The Southwestern Historical Quarterly, Volume 56, July 1952 - April, 1953 Page: 134
The following text was automatically extracted from the image on this page using optical character recognition software:
Southwestern Historical Quarterly
This does illustrate and indicate, as Professor Ellis so aptly
suggests, some of the difficulties of presenting the Texas scene or
American history to the European mind.
The American Studies Association, a newly-formed national
society for the study of American civilization, has announced
through its president, Professor Carl Bode of the University of
Maryland, the establishment of a Texas regional society headed
by Robert Trent, director of libraries, Southern Methodist Uni-
versity, Dallas. The American Studies Association hopes to estab-
lish communication across established disciplines about the vari-
ous aspects of America. Those interested in participating should
communicate with Mr. Trent.
C. Stewart Peterson, Box 611, Baltimore, Maryland, has sent
to the Association a mimeographed pamphlet which is entitled
Last Civil War Veteran in Each State. In part the information
concerning Texas is as follows:
From Texas 1,965 white troops joined the Northern Army in 1861-
65 and 141 died in the Civil War. Confederate Texas' military pop-
ulation in 1861 equalled 92,145 men and 3,849 died of all causes for
the Confederacy in the War of the Secession. Burials before 1908 in
the two Texas National Cemeteries totalled: Brownsville, 2,822; San
During 1950 there were more living veterans of the Civil War in
Texas than in any other state, totalling five in all. They were all
Confederate veterans, namely: Jeremiah O'Brien, 105 years, Buna,
Texas; J. H. Whitsett, lo2 years, Bonham, Texas; Thomas E. Riddle,
104 years, Austin, Texas; Walter W. Williams, lo8 years, Franklin,
Texas; and Samuel M. Raney, 103 years, Mount Vernon, Texas.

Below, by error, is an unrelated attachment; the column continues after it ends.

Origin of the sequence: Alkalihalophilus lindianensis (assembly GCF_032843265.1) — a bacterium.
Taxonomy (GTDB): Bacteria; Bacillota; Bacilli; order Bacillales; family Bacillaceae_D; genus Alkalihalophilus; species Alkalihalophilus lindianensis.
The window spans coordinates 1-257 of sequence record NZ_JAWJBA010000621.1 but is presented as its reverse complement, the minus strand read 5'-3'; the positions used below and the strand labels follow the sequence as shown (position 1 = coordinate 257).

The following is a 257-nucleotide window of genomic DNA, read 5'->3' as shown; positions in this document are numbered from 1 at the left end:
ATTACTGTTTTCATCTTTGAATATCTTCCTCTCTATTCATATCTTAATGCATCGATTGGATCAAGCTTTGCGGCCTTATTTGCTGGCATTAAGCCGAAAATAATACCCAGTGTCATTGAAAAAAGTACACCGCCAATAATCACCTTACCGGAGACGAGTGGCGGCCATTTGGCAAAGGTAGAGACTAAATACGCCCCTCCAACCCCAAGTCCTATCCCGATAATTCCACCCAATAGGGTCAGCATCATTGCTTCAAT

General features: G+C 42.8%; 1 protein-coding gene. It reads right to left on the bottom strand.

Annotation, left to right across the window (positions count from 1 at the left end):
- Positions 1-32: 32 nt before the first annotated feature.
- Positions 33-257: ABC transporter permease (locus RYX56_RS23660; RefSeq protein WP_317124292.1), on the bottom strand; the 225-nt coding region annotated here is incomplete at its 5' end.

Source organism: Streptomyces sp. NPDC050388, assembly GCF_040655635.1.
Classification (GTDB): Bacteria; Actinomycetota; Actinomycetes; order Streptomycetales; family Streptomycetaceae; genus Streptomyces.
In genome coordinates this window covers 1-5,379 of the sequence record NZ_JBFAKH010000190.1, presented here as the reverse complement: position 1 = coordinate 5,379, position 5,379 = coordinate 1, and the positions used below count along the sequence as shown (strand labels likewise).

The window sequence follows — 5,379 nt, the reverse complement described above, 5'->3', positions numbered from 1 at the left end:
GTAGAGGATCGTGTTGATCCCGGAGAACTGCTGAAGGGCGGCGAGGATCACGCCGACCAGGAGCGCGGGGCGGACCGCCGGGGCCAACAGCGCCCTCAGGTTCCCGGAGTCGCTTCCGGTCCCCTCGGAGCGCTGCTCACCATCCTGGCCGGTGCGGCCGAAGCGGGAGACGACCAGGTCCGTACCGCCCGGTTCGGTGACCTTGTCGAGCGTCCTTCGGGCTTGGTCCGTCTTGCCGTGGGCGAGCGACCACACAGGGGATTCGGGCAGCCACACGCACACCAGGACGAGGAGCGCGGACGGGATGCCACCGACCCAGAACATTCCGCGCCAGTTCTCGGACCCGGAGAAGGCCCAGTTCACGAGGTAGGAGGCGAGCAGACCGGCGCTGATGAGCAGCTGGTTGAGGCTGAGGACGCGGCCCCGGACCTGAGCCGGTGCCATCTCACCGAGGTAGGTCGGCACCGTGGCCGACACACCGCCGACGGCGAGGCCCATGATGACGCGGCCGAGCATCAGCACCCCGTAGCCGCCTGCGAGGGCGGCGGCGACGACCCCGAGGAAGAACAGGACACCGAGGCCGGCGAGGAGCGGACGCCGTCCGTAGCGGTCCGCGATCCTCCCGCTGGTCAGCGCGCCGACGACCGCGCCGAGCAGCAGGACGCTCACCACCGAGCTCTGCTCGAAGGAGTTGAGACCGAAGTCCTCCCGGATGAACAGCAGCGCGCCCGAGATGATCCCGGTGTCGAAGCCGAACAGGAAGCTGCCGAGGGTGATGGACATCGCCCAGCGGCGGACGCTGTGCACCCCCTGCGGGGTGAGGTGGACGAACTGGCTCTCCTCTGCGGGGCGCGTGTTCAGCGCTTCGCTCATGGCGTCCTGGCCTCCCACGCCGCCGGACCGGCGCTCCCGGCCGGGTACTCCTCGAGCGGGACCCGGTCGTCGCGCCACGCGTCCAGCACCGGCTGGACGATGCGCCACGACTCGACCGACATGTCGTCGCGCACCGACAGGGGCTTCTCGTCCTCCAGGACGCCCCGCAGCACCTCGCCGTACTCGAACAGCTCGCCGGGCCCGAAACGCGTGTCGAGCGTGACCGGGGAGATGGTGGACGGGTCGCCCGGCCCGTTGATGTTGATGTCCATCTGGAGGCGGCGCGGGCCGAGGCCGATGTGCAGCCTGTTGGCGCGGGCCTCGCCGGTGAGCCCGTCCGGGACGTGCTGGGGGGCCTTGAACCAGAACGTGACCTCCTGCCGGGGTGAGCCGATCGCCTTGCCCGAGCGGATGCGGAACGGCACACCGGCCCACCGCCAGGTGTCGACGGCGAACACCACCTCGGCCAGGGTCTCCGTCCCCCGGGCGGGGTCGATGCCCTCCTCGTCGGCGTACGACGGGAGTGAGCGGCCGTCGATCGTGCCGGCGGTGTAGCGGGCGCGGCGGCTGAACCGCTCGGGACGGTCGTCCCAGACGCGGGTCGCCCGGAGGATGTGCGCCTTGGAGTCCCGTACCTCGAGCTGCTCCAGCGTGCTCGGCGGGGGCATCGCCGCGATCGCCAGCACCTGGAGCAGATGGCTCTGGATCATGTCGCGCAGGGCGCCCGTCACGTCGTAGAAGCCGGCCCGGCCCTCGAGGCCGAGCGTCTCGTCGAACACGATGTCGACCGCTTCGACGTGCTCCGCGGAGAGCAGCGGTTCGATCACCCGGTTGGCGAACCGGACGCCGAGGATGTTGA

Colonel Walter W. Williams is the oldest of them as is noted. He
celebrated his lo8th birthday on November 14th, 1950. In July 1950
Governor Allan Shivers made him an honorary Colonel. The Frank-
lin Texan on November 23, 1950 stated: "Colonel Williams has over
a hundred descendants in five generations. He was born in Mississippi
and came to Texas in 187o. He has been living in the neighborhood
of Franklin for more than 60 years. Most of these years were spent,
farming and raising cattle and he still lives on his farm and directs
the work on the place." He was reported as being one of three sur-
viving Civil War Veterans in Texas on his last birthday.
Jos6 T. Canales spoke before the Rio Grande Valley Historical
Here’s what’s next.
This issue can be searched. Note: Results may vary based on the legibility of text within the document.
Tools / Downloads
Get a copy of this page or view the extracted text.
Citing and Sharing
Basic information for referencing this web page. We also provide extended guidance on usage rights, references, copying or embedding.
Reference the current page of this Periodical.
Texas State Historical Association. The Southwestern Historical Quarterly, Volume 56, July 1952 - April, 1953, periodical, 1953; Austin, Texas. (https://texashistory.unt.edu/ark:/67531/metapth101145/m1/154/: accessed May 19, 2019), University of North Texas Libraries, The Portal to Texas History, https://texashistory.unt.edu; crediting Texas State Historical Association.